The World Is Broken: The Social Construction of a Global Corruption Problem

Katzarova, Elitza (2015) The World Is Broken: The Social Construction of a Global Corruption Problem. PhD thesis, University of Trento.

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Abstract

This thesis examines the social construction of a global corruption problem by introducing a methodological framework from the field of sociology and adapting it to International Relations (IR). It provides an alternative explanation for the adoption of anti-corruption instruments in the period 1994-1997 and the international institutionalization of anti-corruption reforms. It challenges conventional views that point to the rise of non-state actors, such as Transparency International, and the end of the Cold War. By tracing the trajectory of the corruption problem, it shows that the dynamics of the 1990s can only be fully understood within the legacy of the 1970s and, in particular, the failed talks at the United Nations. The institutionalization of the global corruption problem in the 1990s was a product largely of historical contingency and state intentionality. While it appeared that a new issue has taken international organizations by storm, it was largely key state agents that were creating this change by building coalitions and maneuvering between venues. The thesis employs methods of discourse and practice analysis from sociological research for the empirical study of claims. The analysis makes use of archival data to open up the pre-negotiation talks on illicit/corrupt payments at the OECD and the UN and study the process of claims-making, as well as document discursive strategies such as controversy management and feasibility. By taking a step back from the study of norms to look at the social construction of problems, the thesis introduces new methodological tools into constructivist IR. It also provides for the integration of state agency in constructivist approaches by showing how state actors engage in ontological warfare over the definition and institutionalization of new problems. Studying the social construction of problems through the process of claims-making elucidates the power relations that inform the established definitions and the spectrum of legitimate solutions; it helps us better understand the makings of international reality.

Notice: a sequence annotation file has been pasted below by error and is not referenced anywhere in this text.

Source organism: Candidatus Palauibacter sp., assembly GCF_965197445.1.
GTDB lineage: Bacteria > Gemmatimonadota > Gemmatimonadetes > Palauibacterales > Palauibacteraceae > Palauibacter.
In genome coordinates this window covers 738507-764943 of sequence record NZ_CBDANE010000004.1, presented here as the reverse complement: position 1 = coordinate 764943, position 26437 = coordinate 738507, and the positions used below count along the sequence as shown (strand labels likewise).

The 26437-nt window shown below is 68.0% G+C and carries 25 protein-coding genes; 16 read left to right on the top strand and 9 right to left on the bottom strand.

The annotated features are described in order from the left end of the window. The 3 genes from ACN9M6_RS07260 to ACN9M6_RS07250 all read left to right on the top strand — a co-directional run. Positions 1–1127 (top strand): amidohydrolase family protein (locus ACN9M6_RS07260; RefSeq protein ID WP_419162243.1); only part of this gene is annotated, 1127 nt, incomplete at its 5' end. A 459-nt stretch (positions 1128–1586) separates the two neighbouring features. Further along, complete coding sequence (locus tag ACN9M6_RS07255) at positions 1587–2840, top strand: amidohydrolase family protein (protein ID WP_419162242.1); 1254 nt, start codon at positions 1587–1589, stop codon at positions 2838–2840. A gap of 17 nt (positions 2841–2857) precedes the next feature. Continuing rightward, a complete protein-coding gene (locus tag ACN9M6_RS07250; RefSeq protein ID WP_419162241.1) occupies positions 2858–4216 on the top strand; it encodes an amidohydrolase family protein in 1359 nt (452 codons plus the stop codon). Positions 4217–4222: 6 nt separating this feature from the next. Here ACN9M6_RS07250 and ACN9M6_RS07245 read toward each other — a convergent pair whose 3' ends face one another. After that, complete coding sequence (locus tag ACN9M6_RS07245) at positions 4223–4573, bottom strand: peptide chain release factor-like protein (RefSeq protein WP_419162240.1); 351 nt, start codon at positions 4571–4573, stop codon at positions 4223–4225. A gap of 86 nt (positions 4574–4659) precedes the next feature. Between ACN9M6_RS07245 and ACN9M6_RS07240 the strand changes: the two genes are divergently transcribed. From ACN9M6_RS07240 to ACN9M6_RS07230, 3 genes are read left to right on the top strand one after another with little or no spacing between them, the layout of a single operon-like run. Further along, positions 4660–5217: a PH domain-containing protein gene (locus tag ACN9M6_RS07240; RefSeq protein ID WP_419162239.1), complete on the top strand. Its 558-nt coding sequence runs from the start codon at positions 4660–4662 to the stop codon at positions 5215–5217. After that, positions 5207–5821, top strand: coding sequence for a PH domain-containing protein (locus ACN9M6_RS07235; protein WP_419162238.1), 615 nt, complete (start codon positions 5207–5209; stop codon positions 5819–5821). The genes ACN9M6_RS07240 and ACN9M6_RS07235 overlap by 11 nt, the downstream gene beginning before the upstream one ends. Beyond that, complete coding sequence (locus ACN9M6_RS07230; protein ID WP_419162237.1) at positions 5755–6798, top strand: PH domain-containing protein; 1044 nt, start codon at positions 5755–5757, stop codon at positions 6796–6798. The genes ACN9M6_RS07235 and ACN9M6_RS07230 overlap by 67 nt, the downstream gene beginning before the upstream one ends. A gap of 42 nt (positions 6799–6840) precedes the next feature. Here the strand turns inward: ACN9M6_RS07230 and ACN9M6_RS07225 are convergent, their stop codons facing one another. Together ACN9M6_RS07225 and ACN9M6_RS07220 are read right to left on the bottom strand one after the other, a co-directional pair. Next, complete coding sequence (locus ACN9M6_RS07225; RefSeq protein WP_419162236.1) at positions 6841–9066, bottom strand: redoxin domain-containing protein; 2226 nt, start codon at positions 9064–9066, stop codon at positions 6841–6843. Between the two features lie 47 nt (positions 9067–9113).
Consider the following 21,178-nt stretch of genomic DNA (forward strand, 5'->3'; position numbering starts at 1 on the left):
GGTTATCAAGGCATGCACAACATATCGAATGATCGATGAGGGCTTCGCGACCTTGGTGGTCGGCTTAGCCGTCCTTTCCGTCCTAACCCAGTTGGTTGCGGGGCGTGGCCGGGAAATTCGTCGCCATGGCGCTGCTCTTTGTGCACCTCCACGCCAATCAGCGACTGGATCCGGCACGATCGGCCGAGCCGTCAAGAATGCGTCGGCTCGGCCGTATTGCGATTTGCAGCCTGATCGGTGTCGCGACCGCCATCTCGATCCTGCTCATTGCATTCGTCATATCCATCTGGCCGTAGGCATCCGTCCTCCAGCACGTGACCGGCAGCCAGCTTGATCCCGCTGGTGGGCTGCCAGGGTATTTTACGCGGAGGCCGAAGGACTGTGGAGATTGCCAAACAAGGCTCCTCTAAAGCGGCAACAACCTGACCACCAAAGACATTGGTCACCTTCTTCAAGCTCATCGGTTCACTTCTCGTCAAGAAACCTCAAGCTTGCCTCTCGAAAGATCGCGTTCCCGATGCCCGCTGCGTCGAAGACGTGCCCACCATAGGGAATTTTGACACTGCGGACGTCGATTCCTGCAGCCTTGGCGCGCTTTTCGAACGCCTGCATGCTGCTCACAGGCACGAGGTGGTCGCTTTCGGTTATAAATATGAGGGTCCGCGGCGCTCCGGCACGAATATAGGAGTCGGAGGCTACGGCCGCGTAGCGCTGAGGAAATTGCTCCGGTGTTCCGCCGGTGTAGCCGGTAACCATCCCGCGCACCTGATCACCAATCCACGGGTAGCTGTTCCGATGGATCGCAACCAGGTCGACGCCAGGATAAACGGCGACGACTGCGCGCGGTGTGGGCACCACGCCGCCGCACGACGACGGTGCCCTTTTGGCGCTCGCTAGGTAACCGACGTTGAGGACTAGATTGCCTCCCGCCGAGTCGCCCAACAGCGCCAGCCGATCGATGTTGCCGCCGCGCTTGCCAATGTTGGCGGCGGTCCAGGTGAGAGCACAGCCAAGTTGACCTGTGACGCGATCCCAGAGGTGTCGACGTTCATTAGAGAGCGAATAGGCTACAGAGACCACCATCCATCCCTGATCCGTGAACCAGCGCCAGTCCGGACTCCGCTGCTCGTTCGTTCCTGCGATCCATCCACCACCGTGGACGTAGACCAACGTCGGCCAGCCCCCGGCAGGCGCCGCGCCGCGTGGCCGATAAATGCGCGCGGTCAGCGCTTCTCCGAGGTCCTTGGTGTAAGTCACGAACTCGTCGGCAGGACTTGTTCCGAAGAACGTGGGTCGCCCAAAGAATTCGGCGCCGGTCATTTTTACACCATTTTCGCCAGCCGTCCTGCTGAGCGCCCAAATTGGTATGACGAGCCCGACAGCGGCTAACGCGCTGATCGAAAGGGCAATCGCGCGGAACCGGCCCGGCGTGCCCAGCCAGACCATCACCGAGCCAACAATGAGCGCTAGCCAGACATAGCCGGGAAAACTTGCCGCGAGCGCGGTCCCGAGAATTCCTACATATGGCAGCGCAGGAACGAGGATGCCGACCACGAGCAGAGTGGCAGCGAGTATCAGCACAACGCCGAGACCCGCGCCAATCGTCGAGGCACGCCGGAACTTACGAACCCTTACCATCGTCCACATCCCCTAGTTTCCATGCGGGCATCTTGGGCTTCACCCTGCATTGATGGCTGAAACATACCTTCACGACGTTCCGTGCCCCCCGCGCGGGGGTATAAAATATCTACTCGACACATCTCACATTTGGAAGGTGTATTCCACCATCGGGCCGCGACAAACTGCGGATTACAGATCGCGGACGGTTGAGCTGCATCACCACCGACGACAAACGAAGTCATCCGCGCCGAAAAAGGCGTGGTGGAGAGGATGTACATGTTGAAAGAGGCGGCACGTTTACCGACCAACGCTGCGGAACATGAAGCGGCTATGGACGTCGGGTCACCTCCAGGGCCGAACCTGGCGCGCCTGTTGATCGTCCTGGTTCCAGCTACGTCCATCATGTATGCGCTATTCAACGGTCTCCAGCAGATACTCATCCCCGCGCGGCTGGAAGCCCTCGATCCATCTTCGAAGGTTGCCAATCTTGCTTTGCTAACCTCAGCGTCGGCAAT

Item Type:Doctoral Thesis (PhD)
Doctoral School:International Studies
PhD Cycle:25
Subjects:Area 14 - Scienze politiche e sociali > SPS/04 SCIENZA POLITICA
Repository Staff approval on:15 Jun 2015 15:16

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